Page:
Myth or Reality: Eating Carrots Can Improve Eyesight
Myth or Reality: The link between carrots and good eyesight dates back to World War II. Even today, doctors prescribe eating yellow and orange fruits to maintain good eye health.
Carrots are rich in nutrients that are proven to be beneficial for the eyes and help maintain good eye health. However, there are several other presumptions prevalent in the world about carrots and their supposed miraculous benefits.
Some people believe that carrots can treat eye disorders like myopia and hypermetropia, decrease eye power, and even give night vision. Today, we find out if there’s any scientific basis behind these beliefs.
Read on to know if the idea that eating carrots can improve eyesight is a myth or reality. But first, you should know the cause of weak eyesight.
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What is the cause of poor eyesight?
Image source: Elements of health care
There are many causes of bad eyesight; some are congenital, hereditary, or related to injuries and poor nutrition. The most common cause of low vision is refractive errors like nearsightedness (myopia) and farsightedness (hypermetropia).
These disorders often develop at an early age, and the scientific community hasn’t been able to reach a general consensus on their exact origin. But they mostly run in families.
Myopia occurs due to the elongation of the eyeball. This can happen due to hereditary factors, prolonged screen use, or poor nutrition. Myopia patients have difficulty viewing faraway objects.
On the other hand, farsightedness happens when the eye is shorter than normal or the cornea isn’t evenly curved. This results in difficulty viewing nearby objects.
Some kids grow out of these vision problems during puberty as the eye shape changes, while others continue to suffer from them throughout their lives.
Other eye disorders like glaucoma and cataract are largely age-related and are bound to occur in most people. Diabetes, astigmatism and dry eye are also leading causes of poor vision in people.
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Carrots: Nutritional Value and Benefits
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Carrots are rich in antioxidants, fibre and vitamin A, all highly beneficial nutrients. Vitamin A is known for aiding vision, and its deficiency results in night blindness, a condition in which people have difficulty seeing in the dark.
Carrots also contain antioxidants like beta-carotene and lutein that prevent eye damage attributed to free radicals, unstable molecules that are byproducts of cell metabolism and cause damage to other molecules.
Carrots are rich in beta-carotene, a pigment that gives fruits and vegetables their colour. Beta carotene is a precursor of vitamin A and is necessary to maintain cellular and vision health.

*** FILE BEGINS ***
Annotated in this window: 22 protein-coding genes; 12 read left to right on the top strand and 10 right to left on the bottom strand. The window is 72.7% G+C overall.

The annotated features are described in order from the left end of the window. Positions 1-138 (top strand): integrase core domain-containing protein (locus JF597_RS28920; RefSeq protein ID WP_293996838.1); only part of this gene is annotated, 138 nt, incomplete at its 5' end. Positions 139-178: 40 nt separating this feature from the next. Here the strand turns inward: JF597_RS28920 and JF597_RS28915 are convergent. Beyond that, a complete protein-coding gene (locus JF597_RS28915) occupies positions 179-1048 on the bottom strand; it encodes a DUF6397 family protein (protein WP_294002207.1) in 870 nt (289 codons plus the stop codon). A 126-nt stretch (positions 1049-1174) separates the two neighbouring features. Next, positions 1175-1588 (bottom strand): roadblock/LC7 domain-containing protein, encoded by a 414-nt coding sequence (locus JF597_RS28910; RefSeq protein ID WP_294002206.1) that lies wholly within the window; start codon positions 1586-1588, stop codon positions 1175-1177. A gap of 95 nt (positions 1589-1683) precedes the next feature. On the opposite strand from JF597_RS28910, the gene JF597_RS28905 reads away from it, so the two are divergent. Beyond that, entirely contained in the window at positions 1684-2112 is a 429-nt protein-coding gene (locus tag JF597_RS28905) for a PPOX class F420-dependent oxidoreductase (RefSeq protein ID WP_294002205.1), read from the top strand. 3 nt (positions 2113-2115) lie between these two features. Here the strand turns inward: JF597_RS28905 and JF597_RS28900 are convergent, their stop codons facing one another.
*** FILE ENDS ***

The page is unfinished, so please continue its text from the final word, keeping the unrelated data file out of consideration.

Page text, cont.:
Carrots, especially the yellow ones, also contain lutein, an antioxidant that prevents age-related macular degeneration (AMD). Other benefits of consuming carrots regularly include good digestion and cardiovascular health, thanks to their fibre content.
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How did the belief that carrots improve eyesight originate?
The idea that carrots are a magic food that gives near-superhuman vision to people originated during World War II. Times were hard, and most of Europe was battling food shortages. In a propaganda campaign, the UK government advocated the consumption of carrots to help see better in the dark, which was especially important as the Germans were bombing Britain frequently, causing citywide blackouts. In the absence of grains and meat, people were advised to grow and consume vegetables like tomatoes, potatoes, and carrots. Over time, the theory grew that carrots improve eyesight. Nowadays, it is taught in school books as a fact.
Image Source: US National Archives
What does science say about carrots and the link between good eyesight?
As per science, there is no concrete link between carrots and vision improvement. Sure, carrots are abundant in vitamin A and antioxidants that prevent eye diseases and maintain overall health, but the vegetable doesn’t do much towards improving eyesight.
You can eat all the carrots you like, even outdo a rabbit, but it won’t have any effect on the betterment of your eyes if you already suffer from ailments like glaucoma, myopia, or diabetes. The only eye problem that carrots will improve is night blindness. And even then, green vegetables and sweet potatoes have significantly more beta-carotene, and dairy food, more vitamin A than carrots.
Here are a few things that actually help improve eyesight, as per scientists and reputed ophthalmologists.
- Regular exposure to natural light, especially in the early morning.
- Low screen time
- Maintaining a nutritious diet and optimal weight
- Refraining from smoking and alcohol
- Eye exercises
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Carrots are a highly nutritional vegetable that offers a multitude of health benefits to people. However, improving vision is not one of them. Carrots are good for the eyes, no doubt. They are rich in nutrients that boost eye health and prevent diseases but that fact has no relation to improving vision or treating diseases.
It’s one thing to prevent a disease and a whole another to treat one. Unfortunately, people seem to have misinterpreted the concept of carrots as "being good for the eyes" as "improving eyesight." As for the abundance of vitamin A in carrots, it will help you not be completely blind in the dark rather than give you night vision. Hence, we can conclude that the belief that eating carrots can improve eyesight is a myth.
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